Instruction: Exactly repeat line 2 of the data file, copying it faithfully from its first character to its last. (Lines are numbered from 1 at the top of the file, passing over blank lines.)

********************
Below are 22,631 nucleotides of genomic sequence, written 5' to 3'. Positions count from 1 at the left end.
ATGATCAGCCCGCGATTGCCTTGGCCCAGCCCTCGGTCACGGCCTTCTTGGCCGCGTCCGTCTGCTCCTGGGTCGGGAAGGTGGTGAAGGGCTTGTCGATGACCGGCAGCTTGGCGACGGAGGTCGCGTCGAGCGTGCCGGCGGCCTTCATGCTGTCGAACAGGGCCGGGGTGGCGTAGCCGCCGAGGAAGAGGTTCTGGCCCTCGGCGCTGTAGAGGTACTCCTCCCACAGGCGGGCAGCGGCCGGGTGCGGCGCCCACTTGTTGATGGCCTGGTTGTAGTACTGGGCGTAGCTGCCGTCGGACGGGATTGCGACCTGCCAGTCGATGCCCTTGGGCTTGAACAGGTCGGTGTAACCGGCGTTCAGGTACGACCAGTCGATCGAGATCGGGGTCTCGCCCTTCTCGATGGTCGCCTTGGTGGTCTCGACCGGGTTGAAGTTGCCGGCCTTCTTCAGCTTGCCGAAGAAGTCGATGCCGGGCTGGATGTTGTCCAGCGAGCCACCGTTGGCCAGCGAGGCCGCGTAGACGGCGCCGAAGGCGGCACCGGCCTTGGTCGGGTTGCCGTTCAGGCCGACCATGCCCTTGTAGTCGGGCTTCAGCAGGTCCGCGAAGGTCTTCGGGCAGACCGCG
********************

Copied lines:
ATGATCAGCCCGCGATTGCCTTGGCCCAGCCCTCGGTCACGGCCTTCTTGGCCGCGTCCGTCTGCTCCTGGGTCGGGAAGGTGGTGAAGGGCTTGTCGATGACCGGCAGCTTGGCGACGGAGGTCGCGTCGAGCGTGCCGGCGGCCTTCATGCTGTCGAACAGGGCCGGGGTGGCGTAGCCGCCGAGGAAGAGGTTCTGGCCCTCGGCGCTGTAGAGGTACTCCTCCCACAGGCGGGCAGCGGCCGGGTGCGGCGCCCACTTGTTGATGGCCTGGTTGTAGTACTGGGCGTAGCTGCCGTCGGACGGGATTGCGACCTGCCAGTCGATGCCCTTGGGCTTGAACAGGTCGGTGTAACCGGCGTTCAGGTACGACCAGTCGATCGAGATCGGGGTCTCGCCCTTCTCGATGGTCGCCTTGGTGGTCTCGACCGGGTTGAAGTTGCCGGCCTTCTTCAGCTTGCCGAAGAAGTCGATGCCGGGCTGGATGTTGTCCAGCGAGCCACCGTTGGCCAGCGAGGCCGCGTAGACGGCGCCGAAGGCGGCACCGGCCTTGGTCGGGTTGCCGTTCAGGCCGACCATGCCCTTGTAGTCGGGCTTCAGCAGGTCCGCGAAGGTCTTCGGGCAGACCGCG